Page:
Tuesday, October 02, 2007

Conservatives tackle poor Cancer survival rates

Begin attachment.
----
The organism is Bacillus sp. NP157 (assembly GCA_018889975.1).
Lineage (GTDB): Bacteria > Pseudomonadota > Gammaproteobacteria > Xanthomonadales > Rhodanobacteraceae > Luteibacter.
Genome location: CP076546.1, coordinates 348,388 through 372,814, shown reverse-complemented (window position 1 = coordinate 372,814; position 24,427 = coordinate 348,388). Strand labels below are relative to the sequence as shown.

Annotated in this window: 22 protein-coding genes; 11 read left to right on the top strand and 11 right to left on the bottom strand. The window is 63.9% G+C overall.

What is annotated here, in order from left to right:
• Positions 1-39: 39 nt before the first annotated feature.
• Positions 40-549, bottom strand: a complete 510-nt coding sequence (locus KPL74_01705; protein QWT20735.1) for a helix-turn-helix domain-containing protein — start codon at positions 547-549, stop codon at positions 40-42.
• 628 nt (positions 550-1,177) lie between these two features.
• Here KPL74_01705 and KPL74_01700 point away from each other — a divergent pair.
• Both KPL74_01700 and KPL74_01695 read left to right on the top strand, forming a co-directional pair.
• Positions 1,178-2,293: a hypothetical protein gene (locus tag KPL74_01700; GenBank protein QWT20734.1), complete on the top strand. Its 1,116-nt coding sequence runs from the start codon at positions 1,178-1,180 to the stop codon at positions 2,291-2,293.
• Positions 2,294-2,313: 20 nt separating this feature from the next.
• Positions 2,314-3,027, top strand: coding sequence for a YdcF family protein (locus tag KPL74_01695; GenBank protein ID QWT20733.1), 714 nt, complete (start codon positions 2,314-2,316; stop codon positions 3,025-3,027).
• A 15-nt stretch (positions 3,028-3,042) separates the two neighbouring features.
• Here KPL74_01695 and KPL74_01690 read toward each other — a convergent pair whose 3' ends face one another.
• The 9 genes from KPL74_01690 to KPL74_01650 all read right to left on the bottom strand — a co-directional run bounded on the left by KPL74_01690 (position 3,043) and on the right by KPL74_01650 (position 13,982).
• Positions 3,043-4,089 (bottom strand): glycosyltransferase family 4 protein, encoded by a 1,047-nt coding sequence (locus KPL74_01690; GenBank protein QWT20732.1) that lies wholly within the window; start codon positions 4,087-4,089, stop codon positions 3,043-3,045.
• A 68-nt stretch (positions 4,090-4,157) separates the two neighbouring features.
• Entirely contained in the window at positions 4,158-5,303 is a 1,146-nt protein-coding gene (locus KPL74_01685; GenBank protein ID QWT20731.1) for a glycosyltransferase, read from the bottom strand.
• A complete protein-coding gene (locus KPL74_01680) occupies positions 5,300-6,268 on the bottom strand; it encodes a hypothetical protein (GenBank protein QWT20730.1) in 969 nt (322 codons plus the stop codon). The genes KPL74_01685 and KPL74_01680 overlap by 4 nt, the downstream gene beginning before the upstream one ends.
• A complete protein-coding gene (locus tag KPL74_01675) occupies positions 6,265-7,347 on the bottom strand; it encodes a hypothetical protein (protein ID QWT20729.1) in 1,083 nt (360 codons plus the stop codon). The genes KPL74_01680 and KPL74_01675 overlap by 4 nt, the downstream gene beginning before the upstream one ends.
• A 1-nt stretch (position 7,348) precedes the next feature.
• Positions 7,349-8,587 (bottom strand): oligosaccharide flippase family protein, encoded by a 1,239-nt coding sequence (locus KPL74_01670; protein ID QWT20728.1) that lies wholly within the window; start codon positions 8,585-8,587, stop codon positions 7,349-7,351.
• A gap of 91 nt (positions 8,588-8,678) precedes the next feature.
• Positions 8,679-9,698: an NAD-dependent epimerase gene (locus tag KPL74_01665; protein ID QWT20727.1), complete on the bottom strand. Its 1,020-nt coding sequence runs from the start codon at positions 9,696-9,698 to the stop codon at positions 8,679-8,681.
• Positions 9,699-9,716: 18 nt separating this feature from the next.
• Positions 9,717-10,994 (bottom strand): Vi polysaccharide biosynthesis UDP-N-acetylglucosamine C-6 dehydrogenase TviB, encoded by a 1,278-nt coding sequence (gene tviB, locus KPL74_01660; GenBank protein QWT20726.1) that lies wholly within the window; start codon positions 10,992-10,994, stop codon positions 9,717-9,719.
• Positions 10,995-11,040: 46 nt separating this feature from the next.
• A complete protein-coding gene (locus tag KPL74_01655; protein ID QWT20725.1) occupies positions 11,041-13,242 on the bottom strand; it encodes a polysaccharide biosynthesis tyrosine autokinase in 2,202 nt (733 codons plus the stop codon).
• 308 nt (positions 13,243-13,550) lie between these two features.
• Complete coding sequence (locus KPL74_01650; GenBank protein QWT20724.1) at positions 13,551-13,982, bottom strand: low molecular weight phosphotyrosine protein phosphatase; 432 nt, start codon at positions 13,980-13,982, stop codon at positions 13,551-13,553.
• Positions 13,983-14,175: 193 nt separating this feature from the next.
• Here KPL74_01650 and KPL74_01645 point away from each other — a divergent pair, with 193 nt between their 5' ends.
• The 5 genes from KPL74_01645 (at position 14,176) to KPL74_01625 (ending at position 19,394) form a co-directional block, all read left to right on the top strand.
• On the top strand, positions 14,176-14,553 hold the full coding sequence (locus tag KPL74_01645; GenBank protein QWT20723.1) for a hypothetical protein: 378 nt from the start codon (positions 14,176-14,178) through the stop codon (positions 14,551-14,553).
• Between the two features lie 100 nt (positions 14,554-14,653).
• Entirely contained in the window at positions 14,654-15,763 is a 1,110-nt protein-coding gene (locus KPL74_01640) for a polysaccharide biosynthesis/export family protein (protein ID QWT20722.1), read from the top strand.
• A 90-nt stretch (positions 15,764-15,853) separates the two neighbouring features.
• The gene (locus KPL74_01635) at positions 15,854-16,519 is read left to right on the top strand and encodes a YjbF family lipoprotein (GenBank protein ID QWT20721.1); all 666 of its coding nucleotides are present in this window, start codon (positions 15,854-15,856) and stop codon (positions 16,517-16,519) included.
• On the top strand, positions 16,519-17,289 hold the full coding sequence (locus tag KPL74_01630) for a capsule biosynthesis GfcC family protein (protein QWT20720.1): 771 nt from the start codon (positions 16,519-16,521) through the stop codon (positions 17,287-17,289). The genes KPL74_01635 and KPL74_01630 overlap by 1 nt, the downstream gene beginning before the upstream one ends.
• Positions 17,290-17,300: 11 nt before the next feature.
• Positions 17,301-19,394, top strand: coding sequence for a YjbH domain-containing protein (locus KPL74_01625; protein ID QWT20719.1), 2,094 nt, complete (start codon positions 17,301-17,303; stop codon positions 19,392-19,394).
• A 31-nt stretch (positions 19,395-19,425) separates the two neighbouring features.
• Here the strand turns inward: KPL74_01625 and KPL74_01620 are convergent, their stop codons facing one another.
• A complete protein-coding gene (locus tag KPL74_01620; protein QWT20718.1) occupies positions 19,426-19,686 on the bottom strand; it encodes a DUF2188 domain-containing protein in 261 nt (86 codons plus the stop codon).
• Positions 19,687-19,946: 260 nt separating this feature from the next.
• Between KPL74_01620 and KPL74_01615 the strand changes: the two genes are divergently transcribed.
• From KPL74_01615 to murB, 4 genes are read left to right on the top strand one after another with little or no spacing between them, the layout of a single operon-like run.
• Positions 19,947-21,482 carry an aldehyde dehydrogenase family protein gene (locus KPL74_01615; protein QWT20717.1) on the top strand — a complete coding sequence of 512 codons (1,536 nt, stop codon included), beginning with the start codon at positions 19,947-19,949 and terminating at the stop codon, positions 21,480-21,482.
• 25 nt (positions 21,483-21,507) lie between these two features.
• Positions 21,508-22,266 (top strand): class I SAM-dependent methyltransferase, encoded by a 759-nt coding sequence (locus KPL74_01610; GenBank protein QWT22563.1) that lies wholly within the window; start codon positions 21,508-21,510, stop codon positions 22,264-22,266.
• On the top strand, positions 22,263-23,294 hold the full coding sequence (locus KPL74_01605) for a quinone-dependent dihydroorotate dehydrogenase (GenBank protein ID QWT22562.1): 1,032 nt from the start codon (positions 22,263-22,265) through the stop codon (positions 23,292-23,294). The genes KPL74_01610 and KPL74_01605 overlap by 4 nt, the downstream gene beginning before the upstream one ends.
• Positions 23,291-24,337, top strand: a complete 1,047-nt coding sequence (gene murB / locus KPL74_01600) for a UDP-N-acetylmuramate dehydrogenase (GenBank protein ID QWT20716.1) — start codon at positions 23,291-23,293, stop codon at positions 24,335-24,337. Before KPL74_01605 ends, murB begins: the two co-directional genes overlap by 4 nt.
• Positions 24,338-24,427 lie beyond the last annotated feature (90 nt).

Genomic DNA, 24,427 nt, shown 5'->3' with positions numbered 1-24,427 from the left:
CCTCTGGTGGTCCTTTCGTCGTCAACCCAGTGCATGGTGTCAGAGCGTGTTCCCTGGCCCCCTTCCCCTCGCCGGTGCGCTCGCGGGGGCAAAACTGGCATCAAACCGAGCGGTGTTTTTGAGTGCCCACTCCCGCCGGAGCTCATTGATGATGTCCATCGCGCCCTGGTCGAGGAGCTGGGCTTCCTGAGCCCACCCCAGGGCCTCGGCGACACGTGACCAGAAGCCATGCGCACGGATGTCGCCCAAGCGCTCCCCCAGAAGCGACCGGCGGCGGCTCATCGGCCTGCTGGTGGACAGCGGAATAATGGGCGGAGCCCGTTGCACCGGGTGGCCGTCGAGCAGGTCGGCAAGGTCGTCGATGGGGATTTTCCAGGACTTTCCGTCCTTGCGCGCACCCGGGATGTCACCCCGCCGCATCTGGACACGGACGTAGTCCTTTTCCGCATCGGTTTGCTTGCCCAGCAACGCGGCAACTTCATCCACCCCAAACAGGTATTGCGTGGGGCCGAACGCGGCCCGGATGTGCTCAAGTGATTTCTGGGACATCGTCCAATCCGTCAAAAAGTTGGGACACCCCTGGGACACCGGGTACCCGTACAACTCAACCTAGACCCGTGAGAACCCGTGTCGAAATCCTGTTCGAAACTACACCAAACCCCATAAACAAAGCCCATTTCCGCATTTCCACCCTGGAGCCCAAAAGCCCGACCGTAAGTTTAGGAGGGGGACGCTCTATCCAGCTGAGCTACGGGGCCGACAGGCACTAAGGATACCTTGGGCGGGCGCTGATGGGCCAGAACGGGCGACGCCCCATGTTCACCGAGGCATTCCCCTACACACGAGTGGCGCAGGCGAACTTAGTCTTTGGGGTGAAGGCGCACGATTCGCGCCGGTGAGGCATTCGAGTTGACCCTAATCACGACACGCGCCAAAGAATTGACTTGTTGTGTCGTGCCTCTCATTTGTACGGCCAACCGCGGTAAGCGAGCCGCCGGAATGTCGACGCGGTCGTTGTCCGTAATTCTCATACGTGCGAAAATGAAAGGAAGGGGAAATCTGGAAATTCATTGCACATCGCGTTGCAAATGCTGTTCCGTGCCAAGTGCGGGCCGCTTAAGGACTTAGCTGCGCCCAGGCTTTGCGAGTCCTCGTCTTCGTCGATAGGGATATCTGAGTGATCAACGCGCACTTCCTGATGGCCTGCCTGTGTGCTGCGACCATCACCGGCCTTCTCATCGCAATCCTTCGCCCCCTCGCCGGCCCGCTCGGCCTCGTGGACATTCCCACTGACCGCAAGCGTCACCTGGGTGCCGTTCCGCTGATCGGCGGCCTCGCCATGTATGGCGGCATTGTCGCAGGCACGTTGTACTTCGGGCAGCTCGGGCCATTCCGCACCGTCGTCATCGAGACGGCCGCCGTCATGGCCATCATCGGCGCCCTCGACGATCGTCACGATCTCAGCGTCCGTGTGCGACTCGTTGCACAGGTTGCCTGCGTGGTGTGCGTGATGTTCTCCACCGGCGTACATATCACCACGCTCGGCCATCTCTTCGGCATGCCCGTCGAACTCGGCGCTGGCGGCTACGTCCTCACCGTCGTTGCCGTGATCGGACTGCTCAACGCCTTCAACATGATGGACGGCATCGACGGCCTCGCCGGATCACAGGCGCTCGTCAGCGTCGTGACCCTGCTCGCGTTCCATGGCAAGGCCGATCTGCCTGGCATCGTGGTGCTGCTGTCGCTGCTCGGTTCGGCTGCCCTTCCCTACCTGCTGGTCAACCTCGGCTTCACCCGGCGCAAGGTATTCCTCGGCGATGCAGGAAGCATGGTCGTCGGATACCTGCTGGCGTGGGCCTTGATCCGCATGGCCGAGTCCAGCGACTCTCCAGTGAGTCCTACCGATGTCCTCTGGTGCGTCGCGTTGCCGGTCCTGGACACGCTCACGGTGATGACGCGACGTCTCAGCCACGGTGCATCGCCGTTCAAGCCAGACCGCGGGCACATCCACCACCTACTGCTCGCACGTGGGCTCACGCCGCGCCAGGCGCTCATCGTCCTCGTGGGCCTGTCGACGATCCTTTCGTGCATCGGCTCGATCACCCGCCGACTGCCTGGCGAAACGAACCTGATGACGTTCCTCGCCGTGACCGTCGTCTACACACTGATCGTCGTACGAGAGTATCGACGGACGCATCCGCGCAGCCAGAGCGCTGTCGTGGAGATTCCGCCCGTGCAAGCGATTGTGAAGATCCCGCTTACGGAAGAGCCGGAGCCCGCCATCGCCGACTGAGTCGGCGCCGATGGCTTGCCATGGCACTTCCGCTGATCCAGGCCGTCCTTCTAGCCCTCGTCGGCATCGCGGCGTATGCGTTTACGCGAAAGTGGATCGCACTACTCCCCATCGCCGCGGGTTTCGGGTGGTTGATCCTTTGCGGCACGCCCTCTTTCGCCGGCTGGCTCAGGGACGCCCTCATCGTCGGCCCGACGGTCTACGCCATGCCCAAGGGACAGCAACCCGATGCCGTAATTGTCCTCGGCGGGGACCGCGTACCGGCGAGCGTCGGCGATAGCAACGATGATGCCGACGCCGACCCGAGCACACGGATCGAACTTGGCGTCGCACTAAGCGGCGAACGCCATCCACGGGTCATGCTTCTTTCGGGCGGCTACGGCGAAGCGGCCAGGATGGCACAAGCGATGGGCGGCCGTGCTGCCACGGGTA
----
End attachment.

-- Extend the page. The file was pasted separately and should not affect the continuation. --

Cancer is very bad news, trust me on this, and the fact that about a quarter of us will get it in some form of another during our lives should be enough for everyone to take it seriously. That begs the question why Britain is near the bottom of the European league when it comes to cancer survival rates. Put simply, you are more likely to die, or die sooner of cancer in Britain than in any other European country. Given our large and successful pharmaceutical industry and the fact that we spend more on cancer research than just about any other European country it is hard to see why this is. One clue is the process by which drugs are licensed, or in some cases not licensed for cancer treatment. The National Institute for Clinical Excellence, or cost effectiveness depending on your view, has a history of taking its time over allow a particular treatment and sometimes of just ruling out the use of a drug despite its wide acceptance elsewhere. This made the England just about the only place in the developed world where you couldn’t get Velcade for Myeloma, and that includes Scotland where a separate process licensed the treatment without any fuss. That particular situation resolved itself when the drug company did a financial deal with NICE, which gives you a clue on the diving consideration in their processes. Anyway, the Conservative Party at least is going to do something about this if it becomes the government, changing NICE’s processes so that drugs are considered more quickly, so that we don’t get a situation where a treatment that is routine on the continent is still on clinical trial in England. That is certainly good news, both for patients and for the research doctors who show so much commitment in trying to do the best by their patients. Meanwhile, Labour thinks the NHS is due another pointless reorganisation. Keeps the management consultants happy I suppose.

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